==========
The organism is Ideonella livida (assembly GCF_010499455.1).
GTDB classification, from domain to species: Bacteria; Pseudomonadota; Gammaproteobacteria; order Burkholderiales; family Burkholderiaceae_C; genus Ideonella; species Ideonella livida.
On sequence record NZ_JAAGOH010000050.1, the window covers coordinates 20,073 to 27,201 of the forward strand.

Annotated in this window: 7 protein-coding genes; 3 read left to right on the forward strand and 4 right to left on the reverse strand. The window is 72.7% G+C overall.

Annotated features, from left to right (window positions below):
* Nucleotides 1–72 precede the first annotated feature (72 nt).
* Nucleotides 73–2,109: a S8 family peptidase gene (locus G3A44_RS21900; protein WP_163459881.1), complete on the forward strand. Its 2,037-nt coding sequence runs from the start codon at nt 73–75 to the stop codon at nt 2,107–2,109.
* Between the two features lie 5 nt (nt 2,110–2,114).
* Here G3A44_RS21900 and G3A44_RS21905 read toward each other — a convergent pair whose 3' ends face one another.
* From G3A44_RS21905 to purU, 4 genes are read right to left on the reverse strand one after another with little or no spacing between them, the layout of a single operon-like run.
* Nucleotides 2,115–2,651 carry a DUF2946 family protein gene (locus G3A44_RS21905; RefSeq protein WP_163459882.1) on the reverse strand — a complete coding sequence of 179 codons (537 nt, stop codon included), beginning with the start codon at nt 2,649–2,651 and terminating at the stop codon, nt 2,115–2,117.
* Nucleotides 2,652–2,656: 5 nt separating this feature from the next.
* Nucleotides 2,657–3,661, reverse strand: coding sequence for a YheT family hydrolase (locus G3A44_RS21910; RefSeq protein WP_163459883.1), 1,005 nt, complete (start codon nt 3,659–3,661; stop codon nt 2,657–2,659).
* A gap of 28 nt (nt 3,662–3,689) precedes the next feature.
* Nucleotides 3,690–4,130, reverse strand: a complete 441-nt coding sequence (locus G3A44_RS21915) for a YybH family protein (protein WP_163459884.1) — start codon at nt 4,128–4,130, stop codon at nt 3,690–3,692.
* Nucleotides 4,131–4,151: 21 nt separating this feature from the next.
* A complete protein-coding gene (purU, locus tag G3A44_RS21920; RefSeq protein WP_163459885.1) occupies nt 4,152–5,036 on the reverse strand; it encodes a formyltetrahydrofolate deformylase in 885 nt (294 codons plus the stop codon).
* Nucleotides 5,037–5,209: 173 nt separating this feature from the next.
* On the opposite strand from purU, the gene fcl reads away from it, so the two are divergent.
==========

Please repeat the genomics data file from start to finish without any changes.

The organism is Ideonella livida (assembly GCF_010499455.1).
GTDB classification, from domain to species: Bacteria; Pseudomonadota; Gammaproteobacteria; order Burkholderiales; family Burkholderiaceae_C; genus Ideonella; species Ideonella livida.
On sequence record NZ_JAAGOH010000050.1, the window covers coordinates 20,073 to 27,201 of the forward strand.

Annotated in this window: 7 protein-coding genes; 3 read left to right on the forward strand and 4 right to left on the reverse strand. The window is 72.7% G+C overall.

Annotated features, from left to right (window positions below):
* Nucleotides 1–72 precede the first annotated feature (72 nt).
* Nucleotides 73–2,109: a S8 family peptidase gene (locus G3A44_RS21900; protein WP_163459881.1), complete on the forward strand. Its 2,037-nt coding sequence runs from the start codon at nt 73–75 to the stop codon at nt 2,107–2,109.
* Between the two features lie 5 nt (nt 2,110–2,114).
* Here G3A44_RS21900 and G3A44_RS21905 read toward each other — a convergent pair whose 3' ends face one another.
* From G3A44_RS21905 to purU, 4 genes are read right to left on the reverse strand one after another with little or no spacing between them, the layout of a single operon-like run.
* Nucleotides 2,115–2,651 carry a DUF2946 family protein gene (locus G3A44_RS21905; RefSeq protein WP_163459882.1) on the reverse strand — a complete coding sequence of 179 codons (537 nt, stop codon included), beginning with the start codon at nt 2,649–2,651 and terminating at the stop codon, nt 2,115–2,117.
* Nucleotides 2,652–2,656: 5 nt separating this feature from the next.
* Nucleotides 2,657–3,661, reverse strand: coding sequence for a YheT family hydrolase (locus G3A44_RS21910; RefSeq protein WP_163459883.1), 1,005 nt, complete (start codon nt 3,659–3,661; stop codon nt 2,657–2,659).
* A gap of 28 nt (nt 3,662–3,689) precedes the next feature.
* Nucleotides 3,690–4,130, reverse strand: a complete 441-nt coding sequence (locus G3A44_RS21915) for a YybH family protein (protein WP_163459884.1) — start codon at nt 4,128–4,130, stop codon at nt 3,690–3,692.
* Nucleotides 4,131–4,151: 21 nt separating this feature from the next.
* A complete protein-coding gene (purU, locus tag G3A44_RS21920; RefSeq protein WP_163459885.1) occupies nt 4,152–5,036 on the reverse strand; it encodes a formyltetrahydrofolate deformylase in 885 nt (294 codons plus the stop codon).
* Nucleotides 5,037–5,209: 173 nt separating this feature from the next.
* On the opposite strand from purU, the gene fcl reads away from it, so the two are divergent.